US 5025216 A
Magnetic resonance signals for imaging species having short spin-spin relaxation times (T2) are obtained without the need for a refocusing lobe. A series of RF excitation pulses are applied to the species with magnetic resonance signals being detected after each RF excitation pulse is applied. The magnetic resonance signals are then combined to provide the imaging signals. In one embodiment, each RF excitation pulse is half of a conventional slice-selective pulse with each pulse being slewed to zero.
1. A method of obtaining slice-selective magnetic resonance signals comprising the steps of
(a) applying a static magnetic field (B0) to a body thereby aligning nuclear spins,
(b) applying a modulated magnetic gradient (G(t)) to said body,
(c) applying a first RF excitation pulse (B1 (t)) to said body to tip said nuclear spins,
(d) detecting first magnetic resonance signals from said body,
(e) applying a second RF excitation pulse (B1 (t)) to said body to tip said nuclear spins, said first RF excitation pulse and said second RF excitation pulse each being half of a conventional slice-selective pulse,
(f) detecting second magnetic resonance signals from said body, and
(g) combining said first magnetic resonance signals and said second magnetic resonance signals.
2. The method as defined by claim 1 wherein each of said RF excitation pulses is slewed to zero at a slew rate, S, and said modulated magnetic gradient is slewed to zero as each of said RF excitation pulses is slewed to zero.
3. The method as defined by claim 2 wherein said modulated magnetic gradient is ##EQU9## and each of said RF excitation pulses is ##EQU10##
4. Apparatus for obtaining slice-selective magnetic resonance signals for imaging short T2 species comprising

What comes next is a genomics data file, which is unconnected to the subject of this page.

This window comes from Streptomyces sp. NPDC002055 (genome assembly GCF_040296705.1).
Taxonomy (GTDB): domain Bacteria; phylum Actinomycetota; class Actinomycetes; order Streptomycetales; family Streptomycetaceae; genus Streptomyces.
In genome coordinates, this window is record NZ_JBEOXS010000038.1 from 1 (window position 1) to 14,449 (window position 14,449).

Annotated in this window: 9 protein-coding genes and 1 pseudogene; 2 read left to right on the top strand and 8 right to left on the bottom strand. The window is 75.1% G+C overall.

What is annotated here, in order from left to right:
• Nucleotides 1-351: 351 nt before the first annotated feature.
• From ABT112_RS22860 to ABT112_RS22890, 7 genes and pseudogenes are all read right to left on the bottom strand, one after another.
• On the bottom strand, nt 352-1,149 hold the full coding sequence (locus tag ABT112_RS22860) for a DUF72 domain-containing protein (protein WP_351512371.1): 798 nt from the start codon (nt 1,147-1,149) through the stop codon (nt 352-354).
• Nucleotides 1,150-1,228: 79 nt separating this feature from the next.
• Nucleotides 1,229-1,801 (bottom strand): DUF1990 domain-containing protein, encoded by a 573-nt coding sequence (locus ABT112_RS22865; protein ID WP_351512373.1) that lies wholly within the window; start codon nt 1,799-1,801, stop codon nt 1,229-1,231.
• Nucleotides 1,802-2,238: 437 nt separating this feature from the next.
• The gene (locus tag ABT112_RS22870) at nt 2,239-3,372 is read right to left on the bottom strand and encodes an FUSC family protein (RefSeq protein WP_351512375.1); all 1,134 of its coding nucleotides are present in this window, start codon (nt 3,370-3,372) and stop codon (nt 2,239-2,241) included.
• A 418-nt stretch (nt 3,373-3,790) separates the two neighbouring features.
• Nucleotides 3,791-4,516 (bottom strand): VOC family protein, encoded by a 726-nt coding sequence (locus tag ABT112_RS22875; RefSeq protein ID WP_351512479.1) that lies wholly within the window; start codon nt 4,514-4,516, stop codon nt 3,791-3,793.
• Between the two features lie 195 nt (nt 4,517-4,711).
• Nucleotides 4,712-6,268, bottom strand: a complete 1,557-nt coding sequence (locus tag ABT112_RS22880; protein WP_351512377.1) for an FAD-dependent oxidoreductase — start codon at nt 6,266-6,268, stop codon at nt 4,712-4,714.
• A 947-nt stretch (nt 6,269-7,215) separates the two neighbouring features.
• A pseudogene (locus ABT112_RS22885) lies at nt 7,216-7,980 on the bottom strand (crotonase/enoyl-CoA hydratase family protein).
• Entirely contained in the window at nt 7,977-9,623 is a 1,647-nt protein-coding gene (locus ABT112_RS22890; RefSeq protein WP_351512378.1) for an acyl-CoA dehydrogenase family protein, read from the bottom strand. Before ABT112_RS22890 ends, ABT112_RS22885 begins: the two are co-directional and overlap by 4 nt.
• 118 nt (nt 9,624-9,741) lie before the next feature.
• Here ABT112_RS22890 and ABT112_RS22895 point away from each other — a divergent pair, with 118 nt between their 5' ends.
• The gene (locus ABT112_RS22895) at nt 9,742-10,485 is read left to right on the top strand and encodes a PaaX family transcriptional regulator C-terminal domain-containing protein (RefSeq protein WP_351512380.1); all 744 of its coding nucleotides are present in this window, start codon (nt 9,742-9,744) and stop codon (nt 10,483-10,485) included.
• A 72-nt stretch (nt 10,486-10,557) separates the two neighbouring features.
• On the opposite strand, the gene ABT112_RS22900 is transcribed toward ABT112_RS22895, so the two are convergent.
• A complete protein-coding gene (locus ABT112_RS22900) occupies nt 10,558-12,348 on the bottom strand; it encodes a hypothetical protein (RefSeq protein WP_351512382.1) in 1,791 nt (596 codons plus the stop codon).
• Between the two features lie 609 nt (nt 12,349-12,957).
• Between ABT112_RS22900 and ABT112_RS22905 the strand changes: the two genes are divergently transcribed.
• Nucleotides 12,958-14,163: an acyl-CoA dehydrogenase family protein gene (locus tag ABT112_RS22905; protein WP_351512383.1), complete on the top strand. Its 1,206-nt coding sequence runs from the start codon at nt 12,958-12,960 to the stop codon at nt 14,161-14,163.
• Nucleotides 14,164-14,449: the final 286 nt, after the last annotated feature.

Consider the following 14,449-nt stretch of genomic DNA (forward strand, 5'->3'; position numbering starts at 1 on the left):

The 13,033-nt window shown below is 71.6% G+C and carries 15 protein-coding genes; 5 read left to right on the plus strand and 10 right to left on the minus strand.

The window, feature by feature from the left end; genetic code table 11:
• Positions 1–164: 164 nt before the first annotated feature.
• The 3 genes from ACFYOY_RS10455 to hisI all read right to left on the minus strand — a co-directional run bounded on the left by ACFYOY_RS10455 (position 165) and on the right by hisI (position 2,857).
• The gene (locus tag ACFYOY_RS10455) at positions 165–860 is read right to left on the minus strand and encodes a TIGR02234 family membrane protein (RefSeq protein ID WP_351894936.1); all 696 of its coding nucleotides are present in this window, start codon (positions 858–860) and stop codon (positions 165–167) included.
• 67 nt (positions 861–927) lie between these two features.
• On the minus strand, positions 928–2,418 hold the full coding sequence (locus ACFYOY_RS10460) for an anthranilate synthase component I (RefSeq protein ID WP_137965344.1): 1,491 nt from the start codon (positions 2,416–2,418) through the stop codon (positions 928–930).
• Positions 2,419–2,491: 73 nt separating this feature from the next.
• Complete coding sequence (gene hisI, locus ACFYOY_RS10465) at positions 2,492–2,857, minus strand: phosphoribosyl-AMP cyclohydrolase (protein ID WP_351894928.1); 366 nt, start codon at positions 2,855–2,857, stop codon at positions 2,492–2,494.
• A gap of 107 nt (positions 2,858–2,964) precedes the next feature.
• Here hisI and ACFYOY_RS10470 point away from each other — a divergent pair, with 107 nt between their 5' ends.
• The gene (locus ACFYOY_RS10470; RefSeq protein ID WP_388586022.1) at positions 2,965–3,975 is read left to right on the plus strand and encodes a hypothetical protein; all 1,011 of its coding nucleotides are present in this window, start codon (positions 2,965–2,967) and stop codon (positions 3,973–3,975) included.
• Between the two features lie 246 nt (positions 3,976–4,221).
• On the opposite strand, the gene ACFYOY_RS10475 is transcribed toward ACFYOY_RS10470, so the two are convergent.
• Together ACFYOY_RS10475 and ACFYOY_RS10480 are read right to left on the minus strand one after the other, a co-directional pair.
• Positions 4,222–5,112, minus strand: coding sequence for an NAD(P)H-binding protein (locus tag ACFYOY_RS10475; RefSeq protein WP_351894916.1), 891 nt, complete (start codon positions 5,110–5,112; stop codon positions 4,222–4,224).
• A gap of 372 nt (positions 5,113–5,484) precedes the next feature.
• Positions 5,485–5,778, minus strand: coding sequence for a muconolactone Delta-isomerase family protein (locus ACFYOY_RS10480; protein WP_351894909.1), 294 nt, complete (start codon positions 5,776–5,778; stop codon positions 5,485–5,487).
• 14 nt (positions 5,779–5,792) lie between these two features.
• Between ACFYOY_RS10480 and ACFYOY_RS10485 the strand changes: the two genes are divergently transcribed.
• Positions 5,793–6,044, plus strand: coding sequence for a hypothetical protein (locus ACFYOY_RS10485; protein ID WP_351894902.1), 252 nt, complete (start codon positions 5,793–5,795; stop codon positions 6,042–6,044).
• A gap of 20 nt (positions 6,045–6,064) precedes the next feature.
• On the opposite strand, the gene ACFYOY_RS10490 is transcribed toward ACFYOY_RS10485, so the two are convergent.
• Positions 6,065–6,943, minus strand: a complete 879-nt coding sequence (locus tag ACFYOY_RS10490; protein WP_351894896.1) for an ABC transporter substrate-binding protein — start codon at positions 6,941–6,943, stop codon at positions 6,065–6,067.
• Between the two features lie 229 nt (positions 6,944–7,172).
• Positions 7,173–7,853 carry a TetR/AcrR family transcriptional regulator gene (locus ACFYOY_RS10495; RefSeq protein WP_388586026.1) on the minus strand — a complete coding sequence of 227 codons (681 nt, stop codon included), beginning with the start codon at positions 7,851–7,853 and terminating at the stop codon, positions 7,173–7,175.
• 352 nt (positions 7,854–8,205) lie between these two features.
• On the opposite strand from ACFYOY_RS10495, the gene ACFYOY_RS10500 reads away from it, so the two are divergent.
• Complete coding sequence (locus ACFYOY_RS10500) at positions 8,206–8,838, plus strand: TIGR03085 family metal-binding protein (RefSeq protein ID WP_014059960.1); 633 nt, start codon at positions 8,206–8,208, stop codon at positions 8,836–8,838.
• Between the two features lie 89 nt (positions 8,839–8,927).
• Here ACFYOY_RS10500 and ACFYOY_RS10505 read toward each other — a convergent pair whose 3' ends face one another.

(a) means for applying a static magnetic field (B0) to a body thereby aligning nuclear spins,
(b) means for applying a modulated magnetic gradient (G(t)) to said body,
(c) means for applying a first RF excitation pulse (B1 (t)) to said body to tip said nuclear spins,
(d) means for detecting first magnetic resonance signals from said body,
(e) means for applying a second RF excitation pulse (B1 (t)) to said body to tip said nuclear spins, said first RF excitation pulse and said second RF excitation pulse each being half of a conventional slice-selective pulse,
(f) means for detecting second magnetic resonance signals from said body, and
(g) means for combining said first magnetic resonance signals and said second magnetic resonance signals.
5. Apparatus as defined by claim 4 wherein each of said RF excitation pulses is slewed to zero to a slew rate, S, and said modulated magnetic gradient is slewed to zero as each of said RF excitation pulses is slewed to zero.
6. Apparatus as defined by claim 5 wherein said modulated magnetic gradient is ##EQU11## and each of said RF excitation pulses is ##EQU12##
The U. S. Government has rights in the disclosed invention pursuant to National Institute of Health grant #1RO1HL34962 to Stanford University.